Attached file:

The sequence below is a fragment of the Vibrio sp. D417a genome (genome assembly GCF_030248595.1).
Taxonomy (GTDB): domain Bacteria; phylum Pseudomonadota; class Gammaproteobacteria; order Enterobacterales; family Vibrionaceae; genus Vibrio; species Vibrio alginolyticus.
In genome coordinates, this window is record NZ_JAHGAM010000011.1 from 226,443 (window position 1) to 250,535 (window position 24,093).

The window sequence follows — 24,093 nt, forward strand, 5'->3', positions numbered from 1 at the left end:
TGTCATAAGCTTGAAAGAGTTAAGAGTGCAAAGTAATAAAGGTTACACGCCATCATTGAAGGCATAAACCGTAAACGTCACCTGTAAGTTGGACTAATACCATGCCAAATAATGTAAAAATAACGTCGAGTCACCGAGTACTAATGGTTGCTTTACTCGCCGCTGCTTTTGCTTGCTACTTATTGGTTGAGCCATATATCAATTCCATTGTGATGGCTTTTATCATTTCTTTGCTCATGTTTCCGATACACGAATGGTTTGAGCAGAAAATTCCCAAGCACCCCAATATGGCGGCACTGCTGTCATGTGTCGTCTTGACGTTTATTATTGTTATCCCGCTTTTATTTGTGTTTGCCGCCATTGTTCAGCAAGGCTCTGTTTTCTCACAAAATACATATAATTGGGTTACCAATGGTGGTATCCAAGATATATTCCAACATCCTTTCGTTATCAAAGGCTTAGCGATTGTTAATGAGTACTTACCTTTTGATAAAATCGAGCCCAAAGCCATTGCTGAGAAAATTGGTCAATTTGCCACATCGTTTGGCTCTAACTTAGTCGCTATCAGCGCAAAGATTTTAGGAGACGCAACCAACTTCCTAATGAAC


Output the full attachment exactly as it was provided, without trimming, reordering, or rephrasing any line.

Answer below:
The sequence below is a fragment of the Vibrio sp. D417a genome (genome assembly GCF_030248595.1).
Taxonomy (GTDB): domain Bacteria; phylum Pseudomonadota; class Gammaproteobacteria; order Enterobacterales; family Vibrionaceae; genus Vibrio; species Vibrio alginolyticus.
In genome coordinates, this window is record NZ_JAHGAM010000011.1 from 226,443 (window position 1) to 250,535 (window position 24,093).

The window sequence follows — 24,093 nt, forward strand, 5'->3', positions numbered from 1 at the left end:
TGTCATAAGCTTGAAAGAGTTAAGAGTGCAAAGTAATAAAGGTTACACGCCATCATTGAAGGCATAAACCGTAAACGTCACCTGTAAGTTGGACTAATACCATGCCAAATAATGTAAAAATAACGTCGAGTCACCGAGTACTAATGGTTGCTTTACTCGCCGCTGCTTTTGCTTGCTACTTATTGGTTGAGCCATATATCAATTCCATTGTGATGGCTTTTATCATTTCTTTGCTCATGTTTCCGATACACGAATGGTTTGAGCAGAAAATTCCCAAGCACCCCAATATGGCGGCACTGCTGTCATGTGTCGTCTTGACGTTTATTATTGTTATCCCGCTTTTATTTGTGTTTGCCGCCATTGTTCAGCAAGGCTCTGTTTTCTCACAAAATACATATAATTGGGTTACCAATGGTGGTATCCAAGATATATTCCAACATCCTTTCGTTATCAAAGGCTTAGCGATTGTTAATGAGTACTTACCTTTTGATAAAATCGAGCCCAAAGCCATTGCTGAGAAAATTGGTCAATTTGCCACATCGTTTGGCTCTAACTTAGTCGCTATCAGCGCAAAGATTTTAGGAGACGCAACCAACTTCCTAATGAAC